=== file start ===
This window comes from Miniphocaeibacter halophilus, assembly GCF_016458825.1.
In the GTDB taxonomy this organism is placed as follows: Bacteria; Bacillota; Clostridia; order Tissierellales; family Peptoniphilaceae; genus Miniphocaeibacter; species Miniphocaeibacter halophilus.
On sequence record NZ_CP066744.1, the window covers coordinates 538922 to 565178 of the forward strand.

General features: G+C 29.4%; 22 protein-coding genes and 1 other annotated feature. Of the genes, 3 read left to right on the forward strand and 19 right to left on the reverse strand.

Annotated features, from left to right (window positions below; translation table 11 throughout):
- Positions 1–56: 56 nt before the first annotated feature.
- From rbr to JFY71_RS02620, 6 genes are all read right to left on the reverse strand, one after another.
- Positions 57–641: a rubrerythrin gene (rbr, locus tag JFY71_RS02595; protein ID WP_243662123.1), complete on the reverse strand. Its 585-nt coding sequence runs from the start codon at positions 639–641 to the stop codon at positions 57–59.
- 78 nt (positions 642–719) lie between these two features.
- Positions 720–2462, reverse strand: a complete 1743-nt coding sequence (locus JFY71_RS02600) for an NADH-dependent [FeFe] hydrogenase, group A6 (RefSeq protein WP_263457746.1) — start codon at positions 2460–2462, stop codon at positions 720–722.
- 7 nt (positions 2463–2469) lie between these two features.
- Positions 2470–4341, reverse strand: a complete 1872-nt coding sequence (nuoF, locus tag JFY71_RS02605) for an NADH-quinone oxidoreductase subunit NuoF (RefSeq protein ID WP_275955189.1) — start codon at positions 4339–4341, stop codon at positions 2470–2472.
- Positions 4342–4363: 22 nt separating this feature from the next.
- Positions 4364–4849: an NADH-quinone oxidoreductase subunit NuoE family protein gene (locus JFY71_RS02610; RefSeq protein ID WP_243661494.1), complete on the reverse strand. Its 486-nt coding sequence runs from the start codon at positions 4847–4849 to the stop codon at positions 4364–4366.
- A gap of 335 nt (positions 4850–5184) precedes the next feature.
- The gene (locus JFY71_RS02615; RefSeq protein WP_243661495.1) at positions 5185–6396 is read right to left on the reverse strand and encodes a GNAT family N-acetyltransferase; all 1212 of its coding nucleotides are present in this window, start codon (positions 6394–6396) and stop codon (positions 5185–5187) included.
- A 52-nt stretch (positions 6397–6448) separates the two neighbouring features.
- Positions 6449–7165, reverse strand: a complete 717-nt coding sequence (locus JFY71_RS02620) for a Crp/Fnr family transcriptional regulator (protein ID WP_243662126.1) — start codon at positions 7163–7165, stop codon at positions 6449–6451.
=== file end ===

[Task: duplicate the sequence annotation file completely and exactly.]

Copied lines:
This window comes from Miniphocaeibacter halophilus, assembly GCF_016458825.1.
In the GTDB taxonomy this organism is placed as follows: Bacteria; Bacillota; Clostridia; order Tissierellales; family Peptoniphilaceae; genus Miniphocaeibacter; species Miniphocaeibacter halophilus.
On sequence record NZ_CP066744.1, the window covers coordinates 538922 to 565178 of the forward strand.

General features: G+C 29.4%; 22 protein-coding genes and 1 other annotated feature. Of the genes, 3 read left to right on the forward strand and 19 right to left on the reverse strand.

Annotated features, from left to right (window positions below; translation table 11 throughout):
- Positions 1–56: 56 nt before the first annotated feature.
- From rbr to JFY71_RS02620, 6 genes are all read right to left on the reverse strand, one after another.
- Positions 57–641: a rubrerythrin gene (rbr, locus tag JFY71_RS02595; protein ID WP_243662123.1), complete on the reverse strand. Its 585-nt coding sequence runs from the start codon at positions 639–641 to the stop codon at positions 57–59.
- 78 nt (positions 642–719) lie between these two features.
- Positions 720–2462, reverse strand: a complete 1743-nt coding sequence (locus JFY71_RS02600) for an NADH-dependent [FeFe] hydrogenase, group A6 (RefSeq protein WP_263457746.1) — start codon at positions 2460–2462, stop codon at positions 720–722.
- 7 nt (positions 2463–2469) lie between these two features.
- Positions 2470–4341, reverse strand: a complete 1872-nt coding sequence (nuoF, locus tag JFY71_RS02605) for an NADH-quinone oxidoreductase subunit NuoF (RefSeq protein ID WP_275955189.1) — start codon at positions 4339–4341, stop codon at positions 2470–2472.
- Positions 4342–4363: 22 nt separating this feature from the next.
- Positions 4364–4849: an NADH-quinone oxidoreductase subunit NuoE family protein gene (locus JFY71_RS02610; RefSeq protein ID WP_243661494.1), complete on the reverse strand. Its 486-nt coding sequence runs from the start codon at positions 4847–4849 to the stop codon at positions 4364–4366.
- A gap of 335 nt (positions 4850–5184) precedes the next feature.
- The gene (locus JFY71_RS02615; RefSeq protein WP_243661495.1) at positions 5185–6396 is read right to left on the reverse strand and encodes a GNAT family N-acetyltransferase; all 1212 of its coding nucleotides are present in this window, start codon (positions 6394–6396) and stop codon (positions 5185–5187) included.
- A 52-nt stretch (positions 6397–6448) separates the two neighbouring features.
- Positions 6449–7165, reverse strand: a complete 717-nt coding sequence (locus JFY71_RS02620) for a Crp/Fnr family transcriptional regulator (protein ID WP_243662126.1) — start codon at positions 7163–7165, stop codon at positions 6449–6451.